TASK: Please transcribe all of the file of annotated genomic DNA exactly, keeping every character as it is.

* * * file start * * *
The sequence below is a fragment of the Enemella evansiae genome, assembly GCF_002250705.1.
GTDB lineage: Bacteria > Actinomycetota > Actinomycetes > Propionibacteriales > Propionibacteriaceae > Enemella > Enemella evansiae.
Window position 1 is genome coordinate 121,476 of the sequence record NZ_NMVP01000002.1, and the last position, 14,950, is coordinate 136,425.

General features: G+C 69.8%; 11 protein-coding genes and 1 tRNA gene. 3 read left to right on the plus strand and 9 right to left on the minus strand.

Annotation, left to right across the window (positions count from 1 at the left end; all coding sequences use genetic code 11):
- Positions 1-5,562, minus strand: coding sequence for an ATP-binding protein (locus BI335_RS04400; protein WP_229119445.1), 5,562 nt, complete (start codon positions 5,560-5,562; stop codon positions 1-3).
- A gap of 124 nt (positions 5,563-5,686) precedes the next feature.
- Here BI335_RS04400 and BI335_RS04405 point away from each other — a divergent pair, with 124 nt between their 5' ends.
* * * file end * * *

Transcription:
The sequence below is a fragment of the Enemella evansiae genome, assembly GCF_002250705.1.
GTDB lineage: Bacteria > Actinomycetota > Actinomycetes > Propionibacteriales > Propionibacteriaceae > Enemella > Enemella evansiae.
Window position 1 is genome coordinate 121,476 of the sequence record NZ_NMVP01000002.1, and the last position, 14,950, is coordinate 136,425.

General features: G+C 69.8%; 11 protein-coding genes and 1 tRNA gene. 3 read left to right on the plus strand and 9 right to left on the minus strand.

Annotation, left to right across the window (positions count from 1 at the left end; all coding sequences use genetic code 11):
- Positions 1-5,562, minus strand: coding sequence for an ATP-binding protein (locus BI335_RS04400; protein WP_229119445.1), 5,562 nt, complete (start codon positions 5,560-5,562; stop codon positions 1-3).
- A gap of 124 nt (positions 5,563-5,686) precedes the next feature.
- Here BI335_RS04400 and BI335_RS04405 point away from each other — a divergent pair, with 124 nt between their 5' ends.